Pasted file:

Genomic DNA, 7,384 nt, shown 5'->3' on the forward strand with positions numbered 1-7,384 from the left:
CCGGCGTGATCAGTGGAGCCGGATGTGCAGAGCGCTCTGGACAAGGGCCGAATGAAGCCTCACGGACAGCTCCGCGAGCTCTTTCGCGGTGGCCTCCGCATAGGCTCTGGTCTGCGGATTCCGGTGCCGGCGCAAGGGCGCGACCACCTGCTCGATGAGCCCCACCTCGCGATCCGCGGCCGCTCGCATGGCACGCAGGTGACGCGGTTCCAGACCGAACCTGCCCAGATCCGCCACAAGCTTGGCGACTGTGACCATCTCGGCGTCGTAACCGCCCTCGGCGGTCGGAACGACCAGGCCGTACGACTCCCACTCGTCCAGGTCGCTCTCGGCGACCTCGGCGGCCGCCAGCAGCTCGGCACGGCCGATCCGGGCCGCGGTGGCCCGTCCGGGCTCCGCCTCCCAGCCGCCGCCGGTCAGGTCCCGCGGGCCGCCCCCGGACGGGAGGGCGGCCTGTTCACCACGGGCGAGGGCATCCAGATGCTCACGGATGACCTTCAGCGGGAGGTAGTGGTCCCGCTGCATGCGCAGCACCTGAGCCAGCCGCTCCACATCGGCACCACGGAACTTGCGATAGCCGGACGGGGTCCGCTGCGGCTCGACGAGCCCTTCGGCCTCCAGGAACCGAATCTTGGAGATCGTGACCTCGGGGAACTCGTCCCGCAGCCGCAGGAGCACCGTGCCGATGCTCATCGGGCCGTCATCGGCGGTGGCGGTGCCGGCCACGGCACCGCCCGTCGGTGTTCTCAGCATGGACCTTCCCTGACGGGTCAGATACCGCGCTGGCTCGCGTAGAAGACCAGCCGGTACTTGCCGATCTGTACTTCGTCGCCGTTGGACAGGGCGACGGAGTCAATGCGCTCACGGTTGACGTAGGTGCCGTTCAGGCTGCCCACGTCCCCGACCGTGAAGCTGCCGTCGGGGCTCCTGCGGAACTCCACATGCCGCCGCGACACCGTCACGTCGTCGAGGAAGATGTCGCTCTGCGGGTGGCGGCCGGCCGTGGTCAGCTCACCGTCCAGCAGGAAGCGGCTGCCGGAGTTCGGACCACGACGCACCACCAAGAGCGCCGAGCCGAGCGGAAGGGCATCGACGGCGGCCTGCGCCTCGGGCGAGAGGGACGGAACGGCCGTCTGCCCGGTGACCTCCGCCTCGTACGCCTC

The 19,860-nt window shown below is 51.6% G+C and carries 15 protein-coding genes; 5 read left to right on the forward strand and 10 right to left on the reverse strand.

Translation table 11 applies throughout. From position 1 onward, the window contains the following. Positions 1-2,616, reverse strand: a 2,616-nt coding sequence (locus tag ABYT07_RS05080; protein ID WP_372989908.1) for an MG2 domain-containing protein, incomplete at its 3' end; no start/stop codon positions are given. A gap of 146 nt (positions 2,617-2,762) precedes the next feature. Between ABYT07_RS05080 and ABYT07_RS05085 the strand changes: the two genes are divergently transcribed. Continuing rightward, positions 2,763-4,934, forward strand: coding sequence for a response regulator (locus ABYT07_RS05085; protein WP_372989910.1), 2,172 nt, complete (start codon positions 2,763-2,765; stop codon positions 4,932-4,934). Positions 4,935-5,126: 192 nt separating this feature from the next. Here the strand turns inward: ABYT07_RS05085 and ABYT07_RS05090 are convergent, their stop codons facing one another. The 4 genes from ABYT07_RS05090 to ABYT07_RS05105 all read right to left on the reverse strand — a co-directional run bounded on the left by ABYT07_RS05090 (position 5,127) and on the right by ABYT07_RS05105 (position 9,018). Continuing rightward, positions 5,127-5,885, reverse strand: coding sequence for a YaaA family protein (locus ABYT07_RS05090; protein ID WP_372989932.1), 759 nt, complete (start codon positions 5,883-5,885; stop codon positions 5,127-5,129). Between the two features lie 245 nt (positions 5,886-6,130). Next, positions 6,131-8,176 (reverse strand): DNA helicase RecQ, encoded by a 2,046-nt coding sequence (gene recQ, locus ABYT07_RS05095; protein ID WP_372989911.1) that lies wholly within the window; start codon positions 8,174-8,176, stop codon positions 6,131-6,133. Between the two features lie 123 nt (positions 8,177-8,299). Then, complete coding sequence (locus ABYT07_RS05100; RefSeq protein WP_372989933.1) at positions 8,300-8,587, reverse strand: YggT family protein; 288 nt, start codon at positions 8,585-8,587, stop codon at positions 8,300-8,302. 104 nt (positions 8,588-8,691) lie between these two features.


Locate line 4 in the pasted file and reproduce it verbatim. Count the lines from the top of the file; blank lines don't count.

Translation table 11 applies throughout. From position 1 onward, the window contains the following. Positions 1-2,616, reverse strand: a 2,616-nt coding sequence (locus tag ABYT07_RS05080; protein ID WP_372989908.1) for an MG2 domain-containing protein, incomplete at its 3' end; no start/stop codon positions are given. A gap of 146 nt (positions 2,617-2,762) precedes the next feature. Between ABYT07_RS05080 and ABYT07_RS05085 the strand changes: the two genes are divergently transcribed. Continuing rightward, positions 2,763-4,934, forward strand: coding sequence for a response regulator (locus ABYT07_RS05085; protein WP_372989910.1), 2,172 nt, complete (start codon positions 2,763-2,765; stop codon positions 4,932-4,934). Positions 4,935-5,126: 192 nt separating this feature from the next. Here the strand turns inward: ABYT07_RS05085 and ABYT07_RS05090 are convergent, their stop codons facing one another. The 4 genes from ABYT07_RS05090 to ABYT07_RS05105 all read right to left on the reverse strand — a co-directional run bounded on the left by ABYT07_RS05090 (position 5,127) and on the right by ABYT07_RS05105 (position 9,018). Continuing rightward, positions 5,127-5,885, reverse strand: coding sequence for a YaaA family protein (locus ABYT07_RS05090; protein ID WP_372989932.1), 759 nt, complete (start codon positions 5,883-5,885; stop codon positions 5,127-5,129). Between the two features lie 245 nt (positions 5,886-6,130). Next, positions 6,131-8,176 (reverse strand): DNA helicase RecQ, encoded by a 2,046-nt coding sequence (gene recQ, locus ABYT07_RS05095; protein ID WP_372989911.1) that lies wholly within the window; start codon positions 8,174-8,176, stop codon positions 6,131-6,133. Between the two features lie 123 nt (positions 8,177-8,299). Then, complete coding sequence (locus ABYT07_RS05100; RefSeq protein WP_372989933.1) at positions 8,300-8,587, reverse strand: YggT family protein; 288 nt, start codon at positions 8,585-8,587, stop codon at positions 8,300-8,302. 104 nt (positions 8,588-8,691) lie between these two features.